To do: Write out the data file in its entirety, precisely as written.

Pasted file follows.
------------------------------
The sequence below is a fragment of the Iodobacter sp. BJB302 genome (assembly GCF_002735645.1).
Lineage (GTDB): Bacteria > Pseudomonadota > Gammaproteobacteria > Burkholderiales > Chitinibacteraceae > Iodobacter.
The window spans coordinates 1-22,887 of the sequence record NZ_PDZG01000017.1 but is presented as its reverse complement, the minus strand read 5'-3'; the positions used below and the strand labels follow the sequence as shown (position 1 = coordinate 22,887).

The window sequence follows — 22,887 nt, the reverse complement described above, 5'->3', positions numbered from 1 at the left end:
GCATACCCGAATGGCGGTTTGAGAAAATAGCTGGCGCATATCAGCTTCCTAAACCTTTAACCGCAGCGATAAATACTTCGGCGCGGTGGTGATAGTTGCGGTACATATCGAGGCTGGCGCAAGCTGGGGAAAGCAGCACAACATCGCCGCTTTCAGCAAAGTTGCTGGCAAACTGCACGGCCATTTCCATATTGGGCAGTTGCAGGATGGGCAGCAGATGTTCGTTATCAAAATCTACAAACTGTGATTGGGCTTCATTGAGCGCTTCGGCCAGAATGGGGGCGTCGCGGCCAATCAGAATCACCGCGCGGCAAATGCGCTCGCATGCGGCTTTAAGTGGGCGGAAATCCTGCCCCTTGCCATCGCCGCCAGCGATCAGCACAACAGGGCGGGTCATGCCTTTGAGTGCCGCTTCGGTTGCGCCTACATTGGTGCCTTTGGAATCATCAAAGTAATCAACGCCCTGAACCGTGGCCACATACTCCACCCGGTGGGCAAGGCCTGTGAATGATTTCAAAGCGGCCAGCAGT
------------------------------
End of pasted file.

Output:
The sequence below is a fragment of the Iodobacter sp. BJB302 genome (assembly GCF_002735645.1).
Lineage (GTDB): Bacteria > Pseudomonadota > Gammaproteobacteria > Burkholderiales > Chitinibacteraceae > Iodobacter.
The window spans coordinates 1-22,887 of the sequence record NZ_PDZG01000017.1 but is presented as its reverse complement, the minus strand read 5'-3'; the positions used below and the strand labels follow the sequence as shown (position 1 = coordinate 22,887).

The window sequence follows — 22,887 nt, the reverse complement described above, 5'->3', positions numbered from 1 at the left end:
GCATACCCGAATGGCGGTTTGAGAAAATAGCTGGCGCATATCAGCTTCCTAAACCTTTAACCGCAGCGATAAATACTTCGGCGCGGTGGTGATAGTTGCGGTACATATCGAGGCTGGCGCAAGCTGGGGAAAGCAGCACAACATCGCCGCTTTCAGCAAAGTTGCTGGCAAACTGCACGGCCATTTCCATATTGGGCAGTTGCAGGATGGGCAGCAGATGTTCGTTATCAAAATCTACAAACTGTGATTGGGCTTCATTGAGCGCTTCGGCCAGAATGGGGGCGTCGCGGCCAATCAGAATCACCGCGCGGCAAATGCGCTCGCATGCGGCTTTAAGTGGGCGGAAATCCTGCCCCTTGCCATCGCCGCCAGCGATCAGCACAACAGGGCGGGTCATGCCTTTGAGTGCCGCTTCGGTTGCGCCTACATTGGTGCCTTTGGAATCATCAAAGTAATCAACGCCCTGAACCGTGGCCACATACTCCACCCGGTGGGCAAGGCCTGTGAATGATTTCAAAGCGGCCAGCAGT